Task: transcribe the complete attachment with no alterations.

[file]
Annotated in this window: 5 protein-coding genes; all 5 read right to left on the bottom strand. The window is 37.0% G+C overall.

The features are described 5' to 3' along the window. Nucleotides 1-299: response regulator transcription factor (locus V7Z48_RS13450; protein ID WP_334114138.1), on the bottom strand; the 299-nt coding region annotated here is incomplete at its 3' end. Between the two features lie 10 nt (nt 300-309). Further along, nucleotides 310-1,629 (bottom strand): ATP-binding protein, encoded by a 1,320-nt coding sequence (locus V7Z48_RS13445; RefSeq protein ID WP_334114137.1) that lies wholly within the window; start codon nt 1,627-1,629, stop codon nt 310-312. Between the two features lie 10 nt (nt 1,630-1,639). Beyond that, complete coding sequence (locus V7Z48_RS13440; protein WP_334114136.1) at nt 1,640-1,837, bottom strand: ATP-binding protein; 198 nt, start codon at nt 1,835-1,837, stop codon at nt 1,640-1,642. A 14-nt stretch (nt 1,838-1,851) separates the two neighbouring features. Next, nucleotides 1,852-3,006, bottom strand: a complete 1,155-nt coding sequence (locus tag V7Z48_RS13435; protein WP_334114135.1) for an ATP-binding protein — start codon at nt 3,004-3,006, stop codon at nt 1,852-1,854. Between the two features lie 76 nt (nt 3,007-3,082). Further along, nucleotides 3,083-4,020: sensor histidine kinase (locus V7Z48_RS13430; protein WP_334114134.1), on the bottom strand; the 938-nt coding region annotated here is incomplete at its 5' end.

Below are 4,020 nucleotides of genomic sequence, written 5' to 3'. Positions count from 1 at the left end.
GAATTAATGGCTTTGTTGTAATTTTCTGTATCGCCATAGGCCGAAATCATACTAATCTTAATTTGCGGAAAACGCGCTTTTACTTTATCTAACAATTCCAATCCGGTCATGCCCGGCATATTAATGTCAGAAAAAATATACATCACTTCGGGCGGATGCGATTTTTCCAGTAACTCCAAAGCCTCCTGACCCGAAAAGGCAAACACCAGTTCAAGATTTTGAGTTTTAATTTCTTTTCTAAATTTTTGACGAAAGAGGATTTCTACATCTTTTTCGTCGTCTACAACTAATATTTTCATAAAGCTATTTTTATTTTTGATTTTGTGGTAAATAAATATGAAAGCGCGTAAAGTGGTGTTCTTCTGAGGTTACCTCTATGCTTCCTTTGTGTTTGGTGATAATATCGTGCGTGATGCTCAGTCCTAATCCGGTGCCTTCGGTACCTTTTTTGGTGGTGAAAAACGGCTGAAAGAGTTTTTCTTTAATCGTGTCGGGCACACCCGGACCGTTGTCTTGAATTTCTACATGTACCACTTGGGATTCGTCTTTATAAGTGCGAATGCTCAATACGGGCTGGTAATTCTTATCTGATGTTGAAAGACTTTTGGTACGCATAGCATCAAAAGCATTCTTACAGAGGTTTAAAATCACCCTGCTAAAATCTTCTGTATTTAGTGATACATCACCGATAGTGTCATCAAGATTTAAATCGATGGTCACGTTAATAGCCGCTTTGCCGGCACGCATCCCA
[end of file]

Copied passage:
Annotated in this window: 5 protein-coding genes; all 5 read right to left on the bottom strand. The window is 37.0% G+C overall.

The features are described 5' to 3' along the window. Nucleotides 1-299: response regulator transcription factor (locus V7Z48_RS13450; protein ID WP_334114138.1), on the bottom strand; the 299-nt coding region annotated here is incomplete at its 3' end. Between the two features lie 10 nt (nt 300-309). Further along, nucleotides 310-1,629 (bottom strand): ATP-binding protein, encoded by a 1,320-nt coding sequence (locus V7Z48_RS13445; RefSeq protein ID WP_334114137.1) that lies wholly within the window; start codon nt 1,627-1,629, stop codon nt 310-312. Between the two features lie 10 nt (nt 1,630-1,639). Beyond that, complete coding sequence (locus V7Z48_RS13440; protein WP_334114136.1) at nt 1,640-1,837, bottom strand: ATP-binding protein; 198 nt, start codon at nt 1,835-1,837, stop codon at nt 1,640-1,642. A 14-nt stretch (nt 1,838-1,851) separates the two neighbouring features. Next, nucleotides 1,852-3,006, bottom strand: a complete 1,155-nt coding sequence (locus tag V7Z48_RS13435; protein WP_334114135.1) for an ATP-binding protein — start codon at nt 3,004-3,006, stop codon at nt 1,852-1,854. Between the two features lie 76 nt (nt 3,007-3,082). Further along, nucleotides 3,083-4,020: sensor histidine kinase (locus V7Z48_RS13430; protein WP_334114134.1), on the bottom strand; the 938-nt coding region annotated here is incomplete at its 5' end.

Below are 4,020 nucleotides of genomic sequence, written 5' to 3'. Positions count from 1 at the left end.
GAATTAATGGCTTTGTTGTAATTTTCTGTATCGCCATAGGCCGAAATCATACTAATCTTAATTTGCGGAAAACGCGCTTTTACTTTATCTAACAATTCCAATCCGGTCATGCCCGGCATATTAATGTCAGAAAAAATATACATCACTTCGGGCGGATGCGATTTTTCCAGTAACTCCAAAGCCTCCTGACCCGAAAAGGCAAACACCAGTTCAAGATTTTGAGTTTTAATTTCTTTTCTAAATTTTTGACGAAAGAGGATTTCTACATCTTTTTCGTCGTCTACAACTAATATTTTCATAAAGCTATTTTTATTTTTGATTTTGTGGTAAATAAATATGAAAGCGCGTAAAGTGGTGTTCTTCTGAGGTTACCTCTATGCTTCCTTTGTGTTTGGTGATAATATCGTGCGTGATGCTCAGTCCTAATCCGGTGCCTTCGGTACCTTTTTTGGTGGTGAAAAACGGCTGAAAGAGTTTTTCTTTAATCGTGTCGGGCACACCCGGACCGTTGTCTTGAATTTCTACATGTACCACTTGGGATTCGTCTTTATAAGTGCGAATGCTCAATACGGGCTGGTAATTCTTATCTGATGTTGAAAGACTTTTGGTACGCATAGCATCAAAAGCATTCTTACAGAGGTTTAAAATCACCCTGCTAAAATCTTCTGTATTTAGTGATACATCACCGATAGTGTCATCAAGATTTAAATCGATGGTCACGTTAATAGCCGCTTTGCCGGCACGCATCCCA